Thursday, July 5, 2012
A Discovery of Witches centers around Diana Bishop, a reluctant witch. Following the death of her parents, Diana, the last in a long line of powerful witches, has avoided using her powers, preferring to live a solely human life devoid of magic. She has made a career as a science historian, with a particular interest in alchemy and seems to spend much of her time researching old books in beautiful libraries, like the Bodleian Library at Oxford. In the course of her research she comes across a mysterious book that attracts witches, vampires and demons (or daemons as they are referred to in the book). For some reason they all want this book, a book that no one has seen for centuries until Diana came along and unintentionally unlocked the magic that had kept it hidden for centuries. It as the Bodleian that Diana meets the vampire Matthew Clairmont. At first wary of him, Diana quickly falls under his spell or maybe it's the other way around.
I enjoyed the beginning of the book when Diana is at the Bodleian the most. (As a librarian and book lover I hope to visit this amazing library someday.) I also liked reading about the differences between the vampires, witches and demons. Where the book lost me was the romance between Diana and Matthew. The last two-thirds of A Discovery of Witches reminded me of the Twilight series only with adults but oddly just as chaste. I means there's a girl/woman and the vampire she falls in love with about five seconds after he walks into her life. Before she and Matthew became a serious item, Diana seemed to be a strong and independent woman with interests and hobbies of her own. With Matthew she quickly becomes the damsel in distress in need of constant rescue. She is a powerful of witch but denies who and what she is, and it is only with Matthew's help (or one might say at his command) that she begins to explore her own power. My irritation with the central characters grew and their romance blossomed.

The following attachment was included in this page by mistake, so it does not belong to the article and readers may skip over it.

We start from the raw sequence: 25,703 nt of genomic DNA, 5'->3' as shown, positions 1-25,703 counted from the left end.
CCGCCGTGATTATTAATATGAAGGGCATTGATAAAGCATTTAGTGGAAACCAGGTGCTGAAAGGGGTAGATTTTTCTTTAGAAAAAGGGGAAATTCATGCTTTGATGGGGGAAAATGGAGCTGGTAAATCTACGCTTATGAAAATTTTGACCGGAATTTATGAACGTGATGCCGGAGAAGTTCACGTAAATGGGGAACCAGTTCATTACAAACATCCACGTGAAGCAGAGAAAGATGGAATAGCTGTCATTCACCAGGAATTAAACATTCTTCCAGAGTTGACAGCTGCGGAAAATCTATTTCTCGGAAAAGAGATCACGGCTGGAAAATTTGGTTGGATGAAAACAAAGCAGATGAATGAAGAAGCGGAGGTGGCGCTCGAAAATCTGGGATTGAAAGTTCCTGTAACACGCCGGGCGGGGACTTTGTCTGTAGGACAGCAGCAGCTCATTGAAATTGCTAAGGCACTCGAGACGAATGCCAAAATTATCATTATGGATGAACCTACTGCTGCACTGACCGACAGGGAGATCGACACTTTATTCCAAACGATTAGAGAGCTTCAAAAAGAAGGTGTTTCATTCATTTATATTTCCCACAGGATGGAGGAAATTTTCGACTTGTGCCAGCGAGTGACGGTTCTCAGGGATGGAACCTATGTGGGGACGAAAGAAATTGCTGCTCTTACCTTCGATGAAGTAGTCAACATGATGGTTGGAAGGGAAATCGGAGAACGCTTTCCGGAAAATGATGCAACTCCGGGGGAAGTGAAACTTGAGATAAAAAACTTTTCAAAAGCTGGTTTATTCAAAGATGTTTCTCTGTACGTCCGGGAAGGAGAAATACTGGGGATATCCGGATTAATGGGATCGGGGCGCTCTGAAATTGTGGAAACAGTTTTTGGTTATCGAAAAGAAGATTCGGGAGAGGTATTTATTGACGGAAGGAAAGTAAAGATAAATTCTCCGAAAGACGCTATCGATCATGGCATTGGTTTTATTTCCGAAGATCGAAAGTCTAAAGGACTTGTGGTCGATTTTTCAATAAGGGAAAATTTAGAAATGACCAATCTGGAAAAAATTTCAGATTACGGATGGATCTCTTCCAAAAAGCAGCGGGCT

This book has a lot going on, in addition to the romance. Diana it seems is a very special witch, but it isn't clear why. Nor is is clear why the mysterious book Diana found is so important or why witch, vampire and demon are all so desperate to get their hands on it. A Discovery of Witches is the first in a planned trilogy. I'm not quite sure yet if I'm intrigued enough by the other plot threads to get past the romance and continue the trilogy.